"Una gran cámara anecoide esferoidal" is a very interesting choice of words. I translated it as "a large anechoic spheroidal room". The words "anecoide" (Spanish) and "anechoic" (English) do exist, but are not in most dictionaries. A sound-proof and echo-proof room in Spanish can be "una cámara anecoide". In English, anechoic most often refers to things viewed on ultrasound, such as cysts or unidentified masses. English Wikipedia does have an article "anechoic chamber". In Portuguese, "anecoide" seems to be a slightly more common word and it is usually used in reference to cysts or other things seen on ultrasound. Note that the Spanish word "cámara" is cognate with the English word "chamber" and also the English word "camera" meaning "room", especially a room with a vaulted ceiling or a room where a judge sits and has private conversations "in camera" and not in open court. It is also cognate with "bicameral legislature", like the legislatures of the UK and the US, which have two chambers each, a higher and lower chamber.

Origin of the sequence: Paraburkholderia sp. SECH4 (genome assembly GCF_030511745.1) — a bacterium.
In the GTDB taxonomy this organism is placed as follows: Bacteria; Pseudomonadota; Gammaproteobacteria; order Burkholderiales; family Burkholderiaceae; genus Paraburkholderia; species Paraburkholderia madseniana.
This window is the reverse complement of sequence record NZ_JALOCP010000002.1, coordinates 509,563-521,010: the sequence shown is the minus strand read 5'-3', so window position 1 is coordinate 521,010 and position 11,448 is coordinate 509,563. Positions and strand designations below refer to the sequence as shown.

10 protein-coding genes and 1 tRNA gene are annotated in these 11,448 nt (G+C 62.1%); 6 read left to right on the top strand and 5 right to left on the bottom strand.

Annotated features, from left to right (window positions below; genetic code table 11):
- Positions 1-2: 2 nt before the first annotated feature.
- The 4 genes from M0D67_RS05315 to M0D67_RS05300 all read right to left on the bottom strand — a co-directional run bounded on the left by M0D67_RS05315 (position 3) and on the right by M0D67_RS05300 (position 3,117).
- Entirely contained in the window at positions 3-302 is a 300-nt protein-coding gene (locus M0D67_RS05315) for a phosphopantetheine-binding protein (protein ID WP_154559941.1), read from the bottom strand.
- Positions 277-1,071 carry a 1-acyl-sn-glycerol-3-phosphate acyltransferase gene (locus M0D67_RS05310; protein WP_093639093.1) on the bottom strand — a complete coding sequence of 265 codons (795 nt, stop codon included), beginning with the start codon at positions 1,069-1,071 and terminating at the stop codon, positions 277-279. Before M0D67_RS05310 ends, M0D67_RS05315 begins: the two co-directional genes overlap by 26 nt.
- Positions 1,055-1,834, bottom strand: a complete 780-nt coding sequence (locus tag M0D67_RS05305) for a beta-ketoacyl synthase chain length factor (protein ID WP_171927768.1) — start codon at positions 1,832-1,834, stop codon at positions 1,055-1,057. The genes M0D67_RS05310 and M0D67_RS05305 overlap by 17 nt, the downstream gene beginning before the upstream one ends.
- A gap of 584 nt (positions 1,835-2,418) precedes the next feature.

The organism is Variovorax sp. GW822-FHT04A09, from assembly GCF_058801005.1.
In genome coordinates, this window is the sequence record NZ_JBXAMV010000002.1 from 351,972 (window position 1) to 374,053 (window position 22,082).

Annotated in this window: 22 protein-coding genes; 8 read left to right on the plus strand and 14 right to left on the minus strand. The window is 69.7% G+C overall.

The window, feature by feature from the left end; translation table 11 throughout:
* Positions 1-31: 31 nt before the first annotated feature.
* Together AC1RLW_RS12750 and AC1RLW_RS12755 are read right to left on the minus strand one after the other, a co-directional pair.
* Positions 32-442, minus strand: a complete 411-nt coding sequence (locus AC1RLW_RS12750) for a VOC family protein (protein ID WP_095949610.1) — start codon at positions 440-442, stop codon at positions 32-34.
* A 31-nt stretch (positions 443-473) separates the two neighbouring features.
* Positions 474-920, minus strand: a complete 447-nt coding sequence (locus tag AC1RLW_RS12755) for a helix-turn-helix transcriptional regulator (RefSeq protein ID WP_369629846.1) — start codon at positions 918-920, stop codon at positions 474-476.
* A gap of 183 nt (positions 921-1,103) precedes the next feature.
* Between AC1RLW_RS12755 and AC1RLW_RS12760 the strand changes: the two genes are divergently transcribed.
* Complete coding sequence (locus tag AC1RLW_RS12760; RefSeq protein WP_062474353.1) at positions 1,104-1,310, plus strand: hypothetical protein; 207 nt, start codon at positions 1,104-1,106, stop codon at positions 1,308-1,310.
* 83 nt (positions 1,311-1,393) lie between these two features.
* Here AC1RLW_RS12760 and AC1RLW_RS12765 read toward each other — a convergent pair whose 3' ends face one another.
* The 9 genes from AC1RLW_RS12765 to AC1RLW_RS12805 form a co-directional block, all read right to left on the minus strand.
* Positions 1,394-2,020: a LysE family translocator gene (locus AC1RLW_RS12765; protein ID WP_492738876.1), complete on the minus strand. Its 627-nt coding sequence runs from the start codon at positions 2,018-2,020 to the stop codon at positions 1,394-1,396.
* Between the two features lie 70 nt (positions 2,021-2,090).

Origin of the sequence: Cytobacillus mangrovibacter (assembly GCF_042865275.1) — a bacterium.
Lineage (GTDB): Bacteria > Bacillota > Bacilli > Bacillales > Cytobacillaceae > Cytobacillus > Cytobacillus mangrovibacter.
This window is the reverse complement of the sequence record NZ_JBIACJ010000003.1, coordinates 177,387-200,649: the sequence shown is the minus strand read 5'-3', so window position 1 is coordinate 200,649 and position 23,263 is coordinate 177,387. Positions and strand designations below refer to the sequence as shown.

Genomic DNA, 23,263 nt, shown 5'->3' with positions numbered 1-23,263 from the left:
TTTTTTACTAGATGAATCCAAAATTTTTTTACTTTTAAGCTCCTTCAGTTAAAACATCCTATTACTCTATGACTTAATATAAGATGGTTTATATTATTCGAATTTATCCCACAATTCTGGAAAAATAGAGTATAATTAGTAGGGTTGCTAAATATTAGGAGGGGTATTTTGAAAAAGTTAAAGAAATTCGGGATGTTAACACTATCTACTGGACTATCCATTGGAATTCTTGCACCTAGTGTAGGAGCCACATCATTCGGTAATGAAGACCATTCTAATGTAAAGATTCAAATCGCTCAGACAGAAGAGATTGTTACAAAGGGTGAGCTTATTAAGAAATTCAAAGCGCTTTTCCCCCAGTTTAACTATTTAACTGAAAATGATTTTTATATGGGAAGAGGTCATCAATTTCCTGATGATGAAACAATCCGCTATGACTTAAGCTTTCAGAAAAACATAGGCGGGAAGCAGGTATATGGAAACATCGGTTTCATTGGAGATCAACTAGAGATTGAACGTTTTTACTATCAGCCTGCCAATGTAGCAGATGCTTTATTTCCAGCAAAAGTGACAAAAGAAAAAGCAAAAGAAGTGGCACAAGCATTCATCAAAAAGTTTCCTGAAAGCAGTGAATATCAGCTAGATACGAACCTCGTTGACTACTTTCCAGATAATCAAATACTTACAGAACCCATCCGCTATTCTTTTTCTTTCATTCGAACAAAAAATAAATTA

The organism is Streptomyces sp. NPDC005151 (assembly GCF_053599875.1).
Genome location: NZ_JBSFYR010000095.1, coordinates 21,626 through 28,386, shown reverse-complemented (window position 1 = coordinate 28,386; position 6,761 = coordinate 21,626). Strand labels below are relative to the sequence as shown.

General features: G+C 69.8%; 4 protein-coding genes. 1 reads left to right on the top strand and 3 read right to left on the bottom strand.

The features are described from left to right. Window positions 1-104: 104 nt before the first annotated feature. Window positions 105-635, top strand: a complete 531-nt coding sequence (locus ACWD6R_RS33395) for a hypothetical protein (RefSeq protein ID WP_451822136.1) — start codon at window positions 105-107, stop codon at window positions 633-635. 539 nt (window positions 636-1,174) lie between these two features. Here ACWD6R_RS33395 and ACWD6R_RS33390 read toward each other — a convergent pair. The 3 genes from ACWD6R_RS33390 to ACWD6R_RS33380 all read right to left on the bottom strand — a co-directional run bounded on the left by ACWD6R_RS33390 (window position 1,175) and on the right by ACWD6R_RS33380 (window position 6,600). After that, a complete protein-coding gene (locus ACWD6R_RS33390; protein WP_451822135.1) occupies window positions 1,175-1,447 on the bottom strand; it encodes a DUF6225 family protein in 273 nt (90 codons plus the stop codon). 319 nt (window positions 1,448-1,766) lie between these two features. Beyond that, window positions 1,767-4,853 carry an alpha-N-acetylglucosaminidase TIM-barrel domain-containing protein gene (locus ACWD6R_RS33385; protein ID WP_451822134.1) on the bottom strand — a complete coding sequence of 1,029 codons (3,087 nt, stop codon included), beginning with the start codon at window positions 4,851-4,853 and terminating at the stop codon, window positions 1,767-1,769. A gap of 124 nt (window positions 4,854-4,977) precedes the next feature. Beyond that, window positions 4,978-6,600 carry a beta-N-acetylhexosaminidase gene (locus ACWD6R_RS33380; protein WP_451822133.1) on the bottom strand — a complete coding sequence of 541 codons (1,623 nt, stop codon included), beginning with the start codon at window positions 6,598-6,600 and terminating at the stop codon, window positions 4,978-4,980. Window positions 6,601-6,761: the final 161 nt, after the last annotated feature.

Regarding the title: "Nunca nadie pudo volar" uses "poder" in the perfective aspect ("pudo" -> perfective, whereas "podía" -> imperfective), and "poder" is negated. This tense is often called "the preterite" or "the simple past tense", but in this case, I felt it was important to emphasize the perfective aspect that is also being emphasized with the emphatic negation - nunca, nadie, NUNCA. Nobody has ever flown, ever. Not once. Never. Someone might in the future. But in the entire past, nobody has ever flown. Ever. This tense when used with specific people at specific times should be translated to English as the simple past, but when the person is "nadie" (nobody), then the perfective aspect indicates to me that it should be translated with a perfective aspect in English. So I used the perfective auxiliary verb "has". Nobody has flown. Nunca - not ever.